Screen Shot 2015-11-30 at 2.30.53 PM

One of the biggest problems for actors are how to combat nerves. It can derail even the most prepared actor. I’ve had dozens of actors ask me how to quash this audition killer. The answer is manifold. When I studied in conservatory, we had relaxation classes, complete with visualization exercises, including lying on the ground pretending we were hollow and filled with liquid.  This liquid would slowly drain from our body, pulling the tension along with it. We would start at the tips of the toes, working through the ankles, the legs and so on. By the end of the 45 minute class, half of the students were either asleep or very relaxed. Which is great – IN THE CLASSROOM! But what are you going to do in an actual audition situation?

When they call your name, are you going to tell the casting director, “Oh, I’m sorry, I have to lie down for a little bit. I’ll tell YOU when I’m ready … ” It’s just not going to work. So here are a few practical tips for battling this Nerve demon.

Stressed actor


Nothing is better at battle nerves than by being super prepared. If you go into that room and you know you are going to do something that no actor is going to do. If you have found profundities. If you have found a contradiction, a duality to play. In short, if you know you have a kickass performance to do, that no one else will approach in scope, there’s a good chance that you will be sitting in that waiting room chomping at the bit to get in there.


We all know about the moment before. If we are shooting a scene, where we have to kick down a door to fight ten evil ninjas, then while the assistant director is saying, “Lock it up. Very quiet, we are rolling,” we are preparing outside that door, pumping ourselves up, ready to engage those ninjas. We are not standing there passively waiting for the director to call, “action!” Why then, in an audition, do we feel we have to shortchange our process? If you actually play that moment before in the room (yes, inside the room, in front of everybody) by the time the actual scene starts, they (producers, writers, casting director, etc.) will not exist to you anymore, and they will be vapor. Furthermore, playing that moment before in the room, gives you the opportunity to play something unique and profound that another actor may not.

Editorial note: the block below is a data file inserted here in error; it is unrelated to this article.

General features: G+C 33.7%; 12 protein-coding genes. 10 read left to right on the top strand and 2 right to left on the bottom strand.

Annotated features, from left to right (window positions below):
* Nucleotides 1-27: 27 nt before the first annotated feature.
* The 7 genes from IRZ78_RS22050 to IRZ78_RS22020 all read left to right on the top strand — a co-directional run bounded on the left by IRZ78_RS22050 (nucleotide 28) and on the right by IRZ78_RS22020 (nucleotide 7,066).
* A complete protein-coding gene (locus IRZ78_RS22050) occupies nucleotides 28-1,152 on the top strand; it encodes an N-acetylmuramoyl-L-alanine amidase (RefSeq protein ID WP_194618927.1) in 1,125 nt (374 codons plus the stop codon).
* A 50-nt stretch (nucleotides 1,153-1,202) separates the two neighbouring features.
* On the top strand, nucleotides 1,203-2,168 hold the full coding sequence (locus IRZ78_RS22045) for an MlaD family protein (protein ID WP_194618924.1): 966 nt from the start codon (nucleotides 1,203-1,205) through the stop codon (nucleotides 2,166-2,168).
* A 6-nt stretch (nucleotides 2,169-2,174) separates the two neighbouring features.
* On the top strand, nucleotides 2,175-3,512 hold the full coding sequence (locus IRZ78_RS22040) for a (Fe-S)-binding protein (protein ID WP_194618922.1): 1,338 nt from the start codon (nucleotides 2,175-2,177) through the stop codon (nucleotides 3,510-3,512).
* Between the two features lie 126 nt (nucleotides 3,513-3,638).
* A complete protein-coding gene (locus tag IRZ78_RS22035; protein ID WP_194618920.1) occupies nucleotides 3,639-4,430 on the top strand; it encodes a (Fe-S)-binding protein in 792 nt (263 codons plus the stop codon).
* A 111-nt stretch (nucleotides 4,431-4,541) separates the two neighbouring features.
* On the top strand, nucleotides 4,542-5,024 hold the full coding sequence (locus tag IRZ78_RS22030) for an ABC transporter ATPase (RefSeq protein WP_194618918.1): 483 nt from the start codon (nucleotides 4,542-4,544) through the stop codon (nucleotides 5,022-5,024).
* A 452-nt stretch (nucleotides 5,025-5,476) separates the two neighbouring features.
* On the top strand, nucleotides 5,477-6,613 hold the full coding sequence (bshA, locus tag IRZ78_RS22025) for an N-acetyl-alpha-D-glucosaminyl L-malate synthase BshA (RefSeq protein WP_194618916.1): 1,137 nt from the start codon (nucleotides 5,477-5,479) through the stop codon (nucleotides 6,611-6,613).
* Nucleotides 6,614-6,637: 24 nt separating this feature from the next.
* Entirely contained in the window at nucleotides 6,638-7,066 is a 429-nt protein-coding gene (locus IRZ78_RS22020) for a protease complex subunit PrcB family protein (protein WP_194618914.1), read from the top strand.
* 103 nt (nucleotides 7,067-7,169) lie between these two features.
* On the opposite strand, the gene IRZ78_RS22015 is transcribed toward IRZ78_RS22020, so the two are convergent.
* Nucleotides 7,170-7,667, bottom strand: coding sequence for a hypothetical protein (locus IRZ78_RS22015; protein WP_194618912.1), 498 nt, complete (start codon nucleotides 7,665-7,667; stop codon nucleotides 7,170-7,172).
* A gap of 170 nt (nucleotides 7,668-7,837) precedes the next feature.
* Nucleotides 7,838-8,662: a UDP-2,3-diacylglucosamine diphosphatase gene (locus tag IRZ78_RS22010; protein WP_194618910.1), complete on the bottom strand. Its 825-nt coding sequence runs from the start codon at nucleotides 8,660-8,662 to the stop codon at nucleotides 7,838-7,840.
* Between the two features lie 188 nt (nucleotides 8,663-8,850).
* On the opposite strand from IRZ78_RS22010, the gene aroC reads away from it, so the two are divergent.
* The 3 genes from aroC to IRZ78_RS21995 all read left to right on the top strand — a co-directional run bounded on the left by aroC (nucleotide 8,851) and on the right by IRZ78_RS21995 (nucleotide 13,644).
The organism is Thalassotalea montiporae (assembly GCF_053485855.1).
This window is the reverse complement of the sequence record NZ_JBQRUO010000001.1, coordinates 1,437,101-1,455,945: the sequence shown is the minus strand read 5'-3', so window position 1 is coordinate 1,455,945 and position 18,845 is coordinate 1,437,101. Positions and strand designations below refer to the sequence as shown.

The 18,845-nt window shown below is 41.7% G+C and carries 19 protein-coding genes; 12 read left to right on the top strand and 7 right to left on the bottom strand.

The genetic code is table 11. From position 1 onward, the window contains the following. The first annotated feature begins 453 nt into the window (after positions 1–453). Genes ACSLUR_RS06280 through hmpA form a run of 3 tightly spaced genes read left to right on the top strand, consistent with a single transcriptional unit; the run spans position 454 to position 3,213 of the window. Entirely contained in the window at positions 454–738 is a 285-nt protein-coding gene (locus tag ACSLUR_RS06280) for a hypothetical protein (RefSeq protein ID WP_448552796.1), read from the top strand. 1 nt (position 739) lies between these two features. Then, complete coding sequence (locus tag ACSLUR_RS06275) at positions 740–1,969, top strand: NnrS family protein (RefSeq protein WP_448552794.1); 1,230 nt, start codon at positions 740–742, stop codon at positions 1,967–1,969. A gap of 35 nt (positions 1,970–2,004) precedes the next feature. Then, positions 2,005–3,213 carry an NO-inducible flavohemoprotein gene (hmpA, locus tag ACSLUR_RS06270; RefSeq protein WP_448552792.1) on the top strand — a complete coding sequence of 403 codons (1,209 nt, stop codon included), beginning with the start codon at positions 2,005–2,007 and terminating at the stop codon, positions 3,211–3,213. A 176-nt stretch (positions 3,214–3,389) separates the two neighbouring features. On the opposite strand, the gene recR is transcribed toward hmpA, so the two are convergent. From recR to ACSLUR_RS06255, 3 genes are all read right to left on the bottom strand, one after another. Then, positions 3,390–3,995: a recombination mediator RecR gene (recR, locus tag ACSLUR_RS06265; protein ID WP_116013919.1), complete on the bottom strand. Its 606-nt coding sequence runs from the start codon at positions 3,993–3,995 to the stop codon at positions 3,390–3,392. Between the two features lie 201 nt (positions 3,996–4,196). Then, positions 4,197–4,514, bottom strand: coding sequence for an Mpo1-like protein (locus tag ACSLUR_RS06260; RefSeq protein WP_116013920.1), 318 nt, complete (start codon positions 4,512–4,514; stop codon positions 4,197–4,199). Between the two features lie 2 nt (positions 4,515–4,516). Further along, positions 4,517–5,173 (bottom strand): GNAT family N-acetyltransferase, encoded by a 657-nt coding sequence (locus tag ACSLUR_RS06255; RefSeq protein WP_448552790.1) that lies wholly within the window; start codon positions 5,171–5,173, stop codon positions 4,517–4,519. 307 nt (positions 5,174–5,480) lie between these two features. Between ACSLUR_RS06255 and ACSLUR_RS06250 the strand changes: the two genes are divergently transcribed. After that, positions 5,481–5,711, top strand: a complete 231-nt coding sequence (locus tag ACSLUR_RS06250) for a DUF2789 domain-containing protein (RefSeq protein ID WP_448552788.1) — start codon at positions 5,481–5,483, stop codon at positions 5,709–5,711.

I know as actors that we feel we are being judged in the audition. We are being judged as artists. We are being judged in regards to our abilities as actors. We think the casting director is sitting there thinking, “Hmm, is this guy any good? Because if he’s not, I am going to call his agent and tell them they suck!” In reality, nothing could be further from the truth. The casting director is pulling for you. When you walk in, he or she is praying, “Please Dear God, Jesus, and Mohammed. Let this next actor, ‘get it’ and make my job that much easier. I have to find somebody to bring to the producers today and I haven’t seen anyone worthy since lunch.”

You see, dear actor, their butts are on the line too. They have a job to do. They brought you in because they believe that you can play this role. You are being given an opportunity and when you are given an opportunity to step up and impress, it’s time to do just that.

Always remember why you started acting in the first place. Whether it was singing songs at your dear Grandma’s birthday or playing all the parts from a Saturday Night Live skit at the breakfast table for your family, it was just for the love of performing. There was no pressure, no judgments, just joy. Try to get in touch with that love and that innocence once again. Try to find that young artist without guile, without pressures and say, “I’m going in there anyway. I think this time, I’m going to get out of my own way. I am going to give myself permission to win.” Give yourself permission to win my brothers and sisters, then go and do it.




David Gray is the master instructor and co-owner of Gray Studios. A longtime student of acting, David Gray grew up on and around the stages of New York City. He is a graduate of NYC’s High School of Performing Arts. He studied extensively after high school with his prime mentor Anthony Abeson. He also attended H.B. Studios where he had the pleasure of studying with such teachers (and actors) as Herbert Bergoff, Carol Rosenfeld, Bill Hickey and Uta Hagen. As an actor, David has performed on and off Broadway. Most notable was his critically acclaimed portrayal of Rodolpho in the Tony Award Winning production of Arthur Miller’s A View From The Bridge. David most recently played Todd Palin in the critically acclaimed HBO movie, Game Change. Checkout out at – 818-582-3943